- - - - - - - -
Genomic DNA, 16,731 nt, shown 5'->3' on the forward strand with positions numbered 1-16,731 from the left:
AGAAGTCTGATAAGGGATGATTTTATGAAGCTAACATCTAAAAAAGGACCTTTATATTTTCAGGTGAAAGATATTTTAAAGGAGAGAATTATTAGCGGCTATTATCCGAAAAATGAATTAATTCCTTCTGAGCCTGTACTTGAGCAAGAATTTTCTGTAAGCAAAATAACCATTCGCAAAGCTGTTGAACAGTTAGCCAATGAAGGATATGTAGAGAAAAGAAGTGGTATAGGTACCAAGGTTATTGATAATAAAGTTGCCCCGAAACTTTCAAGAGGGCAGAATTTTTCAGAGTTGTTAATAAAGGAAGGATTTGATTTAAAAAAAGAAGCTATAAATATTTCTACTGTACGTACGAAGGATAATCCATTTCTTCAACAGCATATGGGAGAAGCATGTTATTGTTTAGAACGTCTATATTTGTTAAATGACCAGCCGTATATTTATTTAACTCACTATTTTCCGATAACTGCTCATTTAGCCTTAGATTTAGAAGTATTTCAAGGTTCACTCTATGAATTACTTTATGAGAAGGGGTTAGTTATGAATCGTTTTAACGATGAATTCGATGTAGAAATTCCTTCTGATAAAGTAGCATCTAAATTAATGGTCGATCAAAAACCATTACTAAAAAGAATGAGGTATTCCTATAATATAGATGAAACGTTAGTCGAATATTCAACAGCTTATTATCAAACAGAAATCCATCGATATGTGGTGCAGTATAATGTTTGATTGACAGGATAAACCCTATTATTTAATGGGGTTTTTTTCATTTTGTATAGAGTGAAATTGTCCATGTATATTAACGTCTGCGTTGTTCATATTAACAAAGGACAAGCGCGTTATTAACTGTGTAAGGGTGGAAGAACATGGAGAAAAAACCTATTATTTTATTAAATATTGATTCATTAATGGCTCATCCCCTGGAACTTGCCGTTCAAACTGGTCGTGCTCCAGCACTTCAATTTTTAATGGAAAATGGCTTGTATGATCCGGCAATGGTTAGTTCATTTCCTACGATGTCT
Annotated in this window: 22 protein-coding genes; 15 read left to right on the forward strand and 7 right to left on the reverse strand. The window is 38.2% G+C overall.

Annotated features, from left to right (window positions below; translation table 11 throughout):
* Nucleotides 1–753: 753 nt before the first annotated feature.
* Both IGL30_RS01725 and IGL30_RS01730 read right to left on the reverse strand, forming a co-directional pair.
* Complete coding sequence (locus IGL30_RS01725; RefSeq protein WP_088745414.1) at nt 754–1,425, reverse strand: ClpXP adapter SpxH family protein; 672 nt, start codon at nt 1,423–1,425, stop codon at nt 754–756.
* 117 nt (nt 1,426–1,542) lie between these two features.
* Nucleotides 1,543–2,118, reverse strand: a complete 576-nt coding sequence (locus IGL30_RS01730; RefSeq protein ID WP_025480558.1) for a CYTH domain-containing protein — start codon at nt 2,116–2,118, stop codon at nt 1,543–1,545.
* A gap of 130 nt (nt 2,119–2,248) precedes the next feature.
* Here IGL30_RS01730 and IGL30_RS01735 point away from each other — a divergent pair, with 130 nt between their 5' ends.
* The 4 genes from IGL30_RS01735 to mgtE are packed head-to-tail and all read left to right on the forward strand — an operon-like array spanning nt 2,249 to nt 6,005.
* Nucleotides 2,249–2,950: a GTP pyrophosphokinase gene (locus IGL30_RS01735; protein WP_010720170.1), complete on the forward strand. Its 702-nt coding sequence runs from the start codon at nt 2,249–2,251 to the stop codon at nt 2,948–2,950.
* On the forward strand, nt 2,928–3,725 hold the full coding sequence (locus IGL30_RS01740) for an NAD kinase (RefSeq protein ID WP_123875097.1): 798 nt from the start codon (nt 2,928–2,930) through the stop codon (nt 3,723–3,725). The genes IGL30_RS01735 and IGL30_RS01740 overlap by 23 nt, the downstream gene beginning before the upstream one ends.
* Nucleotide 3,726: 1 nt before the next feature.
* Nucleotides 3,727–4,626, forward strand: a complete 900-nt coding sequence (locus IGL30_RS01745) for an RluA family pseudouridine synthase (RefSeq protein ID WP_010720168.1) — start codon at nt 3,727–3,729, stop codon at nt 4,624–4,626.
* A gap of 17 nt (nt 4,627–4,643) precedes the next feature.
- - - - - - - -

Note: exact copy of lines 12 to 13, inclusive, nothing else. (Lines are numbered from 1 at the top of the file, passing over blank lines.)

* The 4 genes from IGL30_RS01735 to mgtE are packed head-to-tail and all read left to right on the forward strand — an operon-like array spanning nt 2,249 to nt 6,005.
* Nucleotides 2,249–2,950: a GTP pyrophosphokinase gene (locus IGL30_RS01735; protein WP_010720170.1), complete on the forward strand. Its 702-nt coding sequence runs from the start codon at nt 2,249–2,251 to the stop codon at nt 2,948–2,950.